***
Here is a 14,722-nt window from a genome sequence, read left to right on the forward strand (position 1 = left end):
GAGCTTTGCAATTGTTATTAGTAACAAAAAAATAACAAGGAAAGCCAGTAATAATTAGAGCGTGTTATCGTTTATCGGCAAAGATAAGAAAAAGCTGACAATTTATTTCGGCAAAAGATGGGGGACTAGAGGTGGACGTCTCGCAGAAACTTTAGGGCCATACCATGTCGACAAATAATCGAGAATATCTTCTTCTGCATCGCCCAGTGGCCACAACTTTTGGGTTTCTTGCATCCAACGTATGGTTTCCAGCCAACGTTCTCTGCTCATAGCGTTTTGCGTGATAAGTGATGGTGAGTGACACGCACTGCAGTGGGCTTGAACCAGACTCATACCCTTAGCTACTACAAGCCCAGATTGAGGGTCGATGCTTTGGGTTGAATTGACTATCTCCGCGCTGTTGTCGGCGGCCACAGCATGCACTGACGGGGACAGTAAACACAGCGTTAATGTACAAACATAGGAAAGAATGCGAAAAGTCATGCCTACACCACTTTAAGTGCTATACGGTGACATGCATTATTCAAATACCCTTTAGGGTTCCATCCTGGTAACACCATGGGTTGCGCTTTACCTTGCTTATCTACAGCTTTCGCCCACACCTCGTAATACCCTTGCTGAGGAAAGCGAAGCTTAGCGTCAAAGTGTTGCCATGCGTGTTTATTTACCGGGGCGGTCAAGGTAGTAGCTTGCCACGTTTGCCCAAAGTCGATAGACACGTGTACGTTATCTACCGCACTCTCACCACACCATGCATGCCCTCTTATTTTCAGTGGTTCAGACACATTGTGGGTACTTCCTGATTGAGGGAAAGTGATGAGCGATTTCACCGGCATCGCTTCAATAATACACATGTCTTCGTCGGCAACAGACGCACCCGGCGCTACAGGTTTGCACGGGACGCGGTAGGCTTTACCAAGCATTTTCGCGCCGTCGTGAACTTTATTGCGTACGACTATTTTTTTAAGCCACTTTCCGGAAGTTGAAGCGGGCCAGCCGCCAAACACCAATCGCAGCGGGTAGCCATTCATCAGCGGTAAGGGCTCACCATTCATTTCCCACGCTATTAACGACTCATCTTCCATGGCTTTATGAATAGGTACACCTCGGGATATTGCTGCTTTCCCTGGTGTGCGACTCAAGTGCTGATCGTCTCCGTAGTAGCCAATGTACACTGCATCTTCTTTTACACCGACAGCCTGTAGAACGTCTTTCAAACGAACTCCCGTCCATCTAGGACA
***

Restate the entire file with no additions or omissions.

Here is a 14,722-nt window from a genome sequence, read left to right on the forward strand (position 1 = left end):
GAGCTTTGCAATTGTTATTAGTAACAAAAAAATAACAAGGAAAGCCAGTAATAATTAGAGCGTGTTATCGTTTATCGGCAAAGATAAGAAAAAGCTGACAATTTATTTCGGCAAAAGATGGGGGACTAGAGGTGGACGTCTCGCAGAAACTTTAGGGCCATACCATGTCGACAAATAATCGAGAATATCTTCTTCTGCATCGCCCAGTGGCCACAACTTTTGGGTTTCTTGCATCCAACGTATGGTTTCCAGCCAACGTTCTCTGCTCATAGCGTTTTGCGTGATAAGTGATGGTGAGTGACACGCACTGCAGTGGGCTTGAACCAGACTCATACCCTTAGCTACTACAAGCCCAGATTGAGGGTCGATGCTTTGGGTTGAATTGACTATCTCCGCGCTGTTGTCGGCGGCCACAGCATGCACTGACGGGGACAGTAAACACAGCGTTAATGTACAAACATAGGAAAGAATGCGAAAAGTCATGCCTACACCACTTTAAGTGCTATACGGTGACATGCATTATTCAAATACCCTTTAGGGTTCCATCCTGGTAACACCATGGGTTGCGCTTTACCTTGCTTATCTACAGCTTTCGCCCACACCTCGTAATACCCTTGCTGAGGAAAGCGAAGCTTAGCGTCAAAGTGTTGCCATGCGTGTTTATTTACCGGGGCGGTCAAGGTAGTAGCTTGCCACGTTTGCCCAAAGTCGATAGACACGTGTACGTTATCTACCGCACTCTCACCACACCATGCATGCCCTCTTATTTTCAGTGGTTCAGACACATTGTGGGTACTTCCTGATTGAGGGAAAGTGATGAGCGATTTCACCGGCATCGCTTCAATAATACACATGTCTTCGTCGGCAACAGACGCACCCGGCGCTACAGGTTTGCACGGGACGCGGTAGGCTTTACCAAGCATTTTCGCGCCGTCGTGAACTTTATTGCGTACGACTATTTTTTTAAGCCACTTTCCGGAAGTTGAAGCGGGCCAGCCGCCAAACACCAATCGCAGCGGGTAGCCATTCATCAGCGGTAAGGGCTCACCATTCATTTCCCACGCTATTAACGACTCATCTTCCATGGCTTTATGAATAGGTACACCTCGGGATATTGCTGCTTTCCCTGGTGTGCGACTCAAGTGCTGATCGTCTCCGTAGTAGCCAATGTACACTGCATCTTCTTTTACACCGACAGCCTGTAGAACGTCTTTCAAACGAACTCCCGTCCATCTAGGACA